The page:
Treasurer Scott Morrison holds a doorstop interview outside the Treasury building, Canberra on Tuesday April 26 about the budget. (AAP Image/Rashida Yosufzai)
Treasurer Scott Morrison holds a doorstop interview outside the Treasury building, Canberra on Tuesday April 26 about the budget. (AAP Image/Rashida Yosufzai) RASHIDA YOSUFZAI

Big banks to feel the heat from Federal Budget

AUSTRALIA'S big four banks will be targeted in tomorrow's budget where the Treasurer will announce new measures to make the financial sector more competitive.

The changes are expected to include a Productivity Commission review, with customers to reportedly have access to their banking data to better shop around.

"It is important ... that we understand what are the barriers and what are the things preventing customers getting a better deal," Treasurer Scott Morrison told Fairfax Media.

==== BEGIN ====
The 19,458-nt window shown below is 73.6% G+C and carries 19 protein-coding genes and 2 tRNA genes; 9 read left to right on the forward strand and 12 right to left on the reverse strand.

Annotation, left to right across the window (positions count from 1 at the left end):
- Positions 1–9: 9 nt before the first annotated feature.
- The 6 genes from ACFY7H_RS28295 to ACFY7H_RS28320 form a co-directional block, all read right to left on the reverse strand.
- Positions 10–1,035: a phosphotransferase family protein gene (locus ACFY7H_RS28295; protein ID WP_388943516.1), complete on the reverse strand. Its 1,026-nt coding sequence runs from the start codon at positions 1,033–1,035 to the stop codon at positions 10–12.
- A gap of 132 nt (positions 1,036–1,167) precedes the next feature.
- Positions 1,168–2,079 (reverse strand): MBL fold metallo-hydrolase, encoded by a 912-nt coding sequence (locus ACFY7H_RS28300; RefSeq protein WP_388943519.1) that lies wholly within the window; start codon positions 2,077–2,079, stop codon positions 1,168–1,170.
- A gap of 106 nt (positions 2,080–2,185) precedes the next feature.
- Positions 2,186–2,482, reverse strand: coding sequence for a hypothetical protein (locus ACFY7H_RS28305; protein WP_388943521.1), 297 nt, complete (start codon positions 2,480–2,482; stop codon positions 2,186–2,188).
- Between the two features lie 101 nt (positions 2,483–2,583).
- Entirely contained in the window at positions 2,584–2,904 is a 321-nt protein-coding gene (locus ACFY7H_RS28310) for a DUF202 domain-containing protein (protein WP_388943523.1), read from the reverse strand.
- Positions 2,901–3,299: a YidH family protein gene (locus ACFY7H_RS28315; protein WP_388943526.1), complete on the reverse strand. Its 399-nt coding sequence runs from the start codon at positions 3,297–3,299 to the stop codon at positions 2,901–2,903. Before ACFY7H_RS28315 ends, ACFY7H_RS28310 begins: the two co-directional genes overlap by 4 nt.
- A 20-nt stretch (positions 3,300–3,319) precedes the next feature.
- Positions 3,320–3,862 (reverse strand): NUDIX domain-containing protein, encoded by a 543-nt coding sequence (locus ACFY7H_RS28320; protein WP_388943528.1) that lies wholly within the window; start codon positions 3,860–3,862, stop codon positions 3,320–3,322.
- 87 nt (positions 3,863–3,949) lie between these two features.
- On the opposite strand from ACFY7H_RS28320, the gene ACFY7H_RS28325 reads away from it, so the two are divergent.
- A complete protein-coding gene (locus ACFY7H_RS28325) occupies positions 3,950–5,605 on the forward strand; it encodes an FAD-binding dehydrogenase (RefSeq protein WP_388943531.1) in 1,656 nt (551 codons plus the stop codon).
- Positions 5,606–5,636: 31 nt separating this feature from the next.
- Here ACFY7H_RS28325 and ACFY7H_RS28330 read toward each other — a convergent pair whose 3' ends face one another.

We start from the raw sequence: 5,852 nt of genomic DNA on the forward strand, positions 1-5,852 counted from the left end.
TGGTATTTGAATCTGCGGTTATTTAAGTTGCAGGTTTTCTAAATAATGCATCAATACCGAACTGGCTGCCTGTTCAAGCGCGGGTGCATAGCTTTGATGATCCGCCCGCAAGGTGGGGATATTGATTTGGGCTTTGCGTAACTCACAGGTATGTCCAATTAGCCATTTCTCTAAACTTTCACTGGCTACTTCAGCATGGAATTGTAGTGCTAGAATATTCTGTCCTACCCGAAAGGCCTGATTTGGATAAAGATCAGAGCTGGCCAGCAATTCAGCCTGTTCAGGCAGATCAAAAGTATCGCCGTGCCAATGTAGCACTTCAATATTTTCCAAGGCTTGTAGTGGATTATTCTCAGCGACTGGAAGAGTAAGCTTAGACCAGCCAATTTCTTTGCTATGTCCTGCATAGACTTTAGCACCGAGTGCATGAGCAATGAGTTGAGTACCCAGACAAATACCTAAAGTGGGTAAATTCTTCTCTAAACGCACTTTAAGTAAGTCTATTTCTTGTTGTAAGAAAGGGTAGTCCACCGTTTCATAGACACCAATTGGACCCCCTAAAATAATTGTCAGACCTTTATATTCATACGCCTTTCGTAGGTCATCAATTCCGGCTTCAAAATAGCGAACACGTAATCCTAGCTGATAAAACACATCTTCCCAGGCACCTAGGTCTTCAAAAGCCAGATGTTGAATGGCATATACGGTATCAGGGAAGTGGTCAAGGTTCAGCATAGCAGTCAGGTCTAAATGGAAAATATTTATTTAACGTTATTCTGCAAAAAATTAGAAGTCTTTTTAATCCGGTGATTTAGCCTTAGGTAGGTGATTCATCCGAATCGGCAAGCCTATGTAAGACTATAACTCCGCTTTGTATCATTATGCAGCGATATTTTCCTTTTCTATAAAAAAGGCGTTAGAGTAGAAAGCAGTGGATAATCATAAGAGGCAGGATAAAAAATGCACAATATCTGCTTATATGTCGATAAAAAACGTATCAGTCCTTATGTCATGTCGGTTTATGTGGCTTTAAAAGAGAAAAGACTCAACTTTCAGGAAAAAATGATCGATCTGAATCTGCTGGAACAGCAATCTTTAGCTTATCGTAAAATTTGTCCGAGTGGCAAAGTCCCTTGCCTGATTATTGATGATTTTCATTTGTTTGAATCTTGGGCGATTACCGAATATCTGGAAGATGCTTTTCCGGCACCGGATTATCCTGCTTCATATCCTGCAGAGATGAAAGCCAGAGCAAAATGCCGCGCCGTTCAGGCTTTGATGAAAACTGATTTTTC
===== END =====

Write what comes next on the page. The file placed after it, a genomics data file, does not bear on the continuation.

There was no doubt the major banks had become more powerful since the Global Financial Crisis, Mr Morrison said.

Customers and regulators would get a chance to have their say in the Productivity Commission inquiry, which would look at banks having both retail and wealth arms among other issues.

The inquiry will report to the government by mid-2018, putting the issue squarely on the agenda for the next federal election.

It's understood the inquiry will contain similar terms of reference to what Labor and the Greens are calling for in a Royal Commission.

"It's important that we deal with these things now," Mr Morrison told Fairfax Media.

"The alternative proposals are to have inquiries which take years and years and years.

"We believe in getting on with these things now, there is now need to drag that process out."

Crossbench senator Nick Xenophon said the productivity commission's powers were not extensive enough for a comprehensive inquiry into the financial sector.

Senator Xenophon backed a Royal Commission or Commission of Inquiry instead.

"I think that it will be something comprehensive, it will be forensic and it will be able to deal with issues in a way the Productivity Commission simply doesn't have the powers to deal with in terms of calling witnesses," he told ABC.

News Corp Australia

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